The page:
20 relations: Absorbance, Absorption (electromagnetic radiation), Atmospheric sciences, Avogadro constant, Beer–Lambert law, Cross section (physics), Electric field, International Organization for Standardization, Molar attenuation coefficient, Molar concentration, Number density, Opacity (optics), Optical depth, Radiance, Radiant energy, Radiant flux, Radiation protection, Reflection (physics), Scattering, Transmission coefficient.
In chemistry, absorbance or decadic absorbance is the common logarithm of the ratio of incident to transmitted radiant power through a material, and spectral absorbance or spectral decadic absorbance is the common logarithm of the ratio of incident to transmitted spectral radiant power through a material.
In physics, absorption of electromagnetic radiation is the way in which the energy of a photon is taken up by matter, typically the electrons of an atom.
Atmospheric science is the study of the Earth's atmosphere, its processes, the effects other systems have on the atmosphere, and the effects of the atmosphere on these other systems.
In chemistry and physics, the Avogadro constant (named after scientist Amedeo Avogadro) is the number of constituent particles, usually atoms or molecules, that are contained in the amount of substance given by one mole.
The Beer–Lambert law, also known as Beer's law, the Lambert–Beer law, or the Beer–Lambert–Bouguer law relates the attenuation of light to the properties of the material through which the light is travelling.
When two particles interact, their mutual cross section is the area transverse to their relative motion within which they must meet in order to scatter from each other.
An electric field is a vector field surrounding an electric charge that exerts force on other charges, attracting or repelling them.
The International Organization for Standardization (ISO) is an international standard-setting body composed of representatives from various national standards organizations.
The molar attenuation coefficient is a measurement of how strongly a chemical species attenuates light at a given wavelength.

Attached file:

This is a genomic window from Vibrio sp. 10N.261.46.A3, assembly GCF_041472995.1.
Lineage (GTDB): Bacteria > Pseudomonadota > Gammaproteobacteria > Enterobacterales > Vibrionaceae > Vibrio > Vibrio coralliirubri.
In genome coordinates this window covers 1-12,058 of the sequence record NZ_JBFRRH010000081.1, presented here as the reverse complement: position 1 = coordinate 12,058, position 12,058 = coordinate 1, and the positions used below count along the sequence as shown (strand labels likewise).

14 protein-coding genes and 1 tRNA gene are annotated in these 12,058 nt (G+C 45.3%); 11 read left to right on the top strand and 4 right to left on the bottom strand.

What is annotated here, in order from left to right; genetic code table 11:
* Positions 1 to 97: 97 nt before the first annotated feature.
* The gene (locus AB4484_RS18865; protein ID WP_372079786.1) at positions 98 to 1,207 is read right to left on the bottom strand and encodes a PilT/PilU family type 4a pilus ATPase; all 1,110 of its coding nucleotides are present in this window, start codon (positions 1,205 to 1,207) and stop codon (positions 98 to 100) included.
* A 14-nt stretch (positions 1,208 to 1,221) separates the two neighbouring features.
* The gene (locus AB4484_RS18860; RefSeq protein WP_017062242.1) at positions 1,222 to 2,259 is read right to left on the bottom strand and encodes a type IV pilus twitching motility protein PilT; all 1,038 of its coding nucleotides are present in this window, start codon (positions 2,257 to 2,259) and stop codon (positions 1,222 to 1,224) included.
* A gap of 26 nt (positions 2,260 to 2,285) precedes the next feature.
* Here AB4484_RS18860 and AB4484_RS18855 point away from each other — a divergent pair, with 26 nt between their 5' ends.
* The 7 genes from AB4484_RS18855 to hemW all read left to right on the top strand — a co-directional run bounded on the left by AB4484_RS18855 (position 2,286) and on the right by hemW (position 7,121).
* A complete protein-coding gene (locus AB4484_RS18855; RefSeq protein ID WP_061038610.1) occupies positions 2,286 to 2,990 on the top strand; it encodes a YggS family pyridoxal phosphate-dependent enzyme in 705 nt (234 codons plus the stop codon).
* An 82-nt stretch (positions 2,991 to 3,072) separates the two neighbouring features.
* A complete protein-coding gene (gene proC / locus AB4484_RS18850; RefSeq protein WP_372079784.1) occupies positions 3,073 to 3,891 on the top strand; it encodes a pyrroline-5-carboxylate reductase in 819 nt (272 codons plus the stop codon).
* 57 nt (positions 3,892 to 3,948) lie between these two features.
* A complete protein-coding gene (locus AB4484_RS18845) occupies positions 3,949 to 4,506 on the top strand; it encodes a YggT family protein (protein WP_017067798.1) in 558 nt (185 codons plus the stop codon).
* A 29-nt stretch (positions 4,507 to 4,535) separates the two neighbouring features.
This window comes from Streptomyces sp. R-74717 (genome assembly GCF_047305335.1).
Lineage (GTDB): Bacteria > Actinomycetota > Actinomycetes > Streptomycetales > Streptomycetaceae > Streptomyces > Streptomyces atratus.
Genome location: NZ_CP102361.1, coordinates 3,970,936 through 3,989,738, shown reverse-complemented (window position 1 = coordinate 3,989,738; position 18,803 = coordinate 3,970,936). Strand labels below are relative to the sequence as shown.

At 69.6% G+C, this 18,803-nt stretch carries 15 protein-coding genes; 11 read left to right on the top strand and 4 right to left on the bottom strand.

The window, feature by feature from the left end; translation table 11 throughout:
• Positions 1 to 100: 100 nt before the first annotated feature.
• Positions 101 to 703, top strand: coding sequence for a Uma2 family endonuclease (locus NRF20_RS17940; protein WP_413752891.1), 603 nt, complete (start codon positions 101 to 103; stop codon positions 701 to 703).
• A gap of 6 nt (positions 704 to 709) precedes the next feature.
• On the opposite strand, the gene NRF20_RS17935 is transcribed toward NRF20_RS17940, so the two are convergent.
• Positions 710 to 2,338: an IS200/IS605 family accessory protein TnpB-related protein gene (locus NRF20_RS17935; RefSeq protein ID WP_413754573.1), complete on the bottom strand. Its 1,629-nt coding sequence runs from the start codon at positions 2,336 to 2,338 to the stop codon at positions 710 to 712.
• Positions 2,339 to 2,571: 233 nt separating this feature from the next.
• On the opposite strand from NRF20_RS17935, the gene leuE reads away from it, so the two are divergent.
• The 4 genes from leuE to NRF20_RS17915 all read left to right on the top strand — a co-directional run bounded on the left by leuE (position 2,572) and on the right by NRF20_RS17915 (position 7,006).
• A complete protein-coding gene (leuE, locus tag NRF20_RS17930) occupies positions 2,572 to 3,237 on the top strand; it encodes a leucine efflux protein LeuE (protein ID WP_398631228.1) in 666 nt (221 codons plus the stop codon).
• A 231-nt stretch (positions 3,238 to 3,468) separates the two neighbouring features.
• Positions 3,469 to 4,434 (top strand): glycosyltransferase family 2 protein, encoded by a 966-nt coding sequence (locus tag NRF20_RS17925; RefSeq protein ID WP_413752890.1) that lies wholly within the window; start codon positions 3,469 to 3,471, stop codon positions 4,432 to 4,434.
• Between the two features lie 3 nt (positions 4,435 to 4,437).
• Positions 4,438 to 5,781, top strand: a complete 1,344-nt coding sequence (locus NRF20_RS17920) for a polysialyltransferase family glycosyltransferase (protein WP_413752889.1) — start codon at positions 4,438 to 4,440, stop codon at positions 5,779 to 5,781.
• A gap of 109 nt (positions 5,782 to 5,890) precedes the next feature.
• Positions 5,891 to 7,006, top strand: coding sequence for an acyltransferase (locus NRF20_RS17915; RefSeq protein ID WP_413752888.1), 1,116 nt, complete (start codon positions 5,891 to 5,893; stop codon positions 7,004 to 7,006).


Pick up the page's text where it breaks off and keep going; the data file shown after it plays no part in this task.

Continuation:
Molar concentration (also called molarity, amount concentration or substance concentration) is a measure of the concentration of a chemical species, in particular of a solute in a solution, in terms of amount of substance per unit volume of solution.
In physics, astronomy, chemistry, biology and geography, number density (symbol: n or ρN) is an intensive quantity used to describe the degree of concentration of countable objects (particles, molecules, phonons, cells, galaxies, etc.) in physical space: three-dimensional volumetric number density, two-dimensional areal number density, or one-dimensional line number density.
Opacity is the measure of impenetrability to electromagnetic or other kinds of radiation, especially visible light.
In physics, optical depth or optical thickness, is the natural logarithm of the ratio of incident to transmitted radiant power through a material, and spectral optical depth or spectral optical thickness is the natural logarithm of the ratio of incident to transmitted spectral radiant power through a material.
In radiometry, radiance is the radiant flux emitted, reflected, transmitted or received by a given surface, per unit solid angle per unit projected area.
In physics, and in particular as measured by radiometry, radiant energy is the energy of electromagnetic and gravitational radiation.
In radiometry, radiant flux or radiant power is the radiant energy emitted, reflected, transmitted or received, per unit time, and spectral flux or spectral power is the radiant flux per unit frequency or wavelength, depending on whether the spectrum is taken as a function of frequency or of wavelength.
Radiation protection, sometimes known as radiological protection, is defined by the International Atomic Energy Agency (IAEA) as "The protection of people from harmful effects of exposure to ionizing radiation, and the means for achieving this".
Reflection is the change in direction of a wavefront at an interface between two different media so that the wavefront returns into the medium from which it originated.
Scattering is a general physical process where some forms of radiation, such as light, sound, or moving particles, are forced to deviate from a straight trajectory by one or more paths due to localized non-uniformities in the medium through which they pass.
The transmission coefficient is used in physics and electrical engineering when wave propagation in a medium containing discontinuities is considered.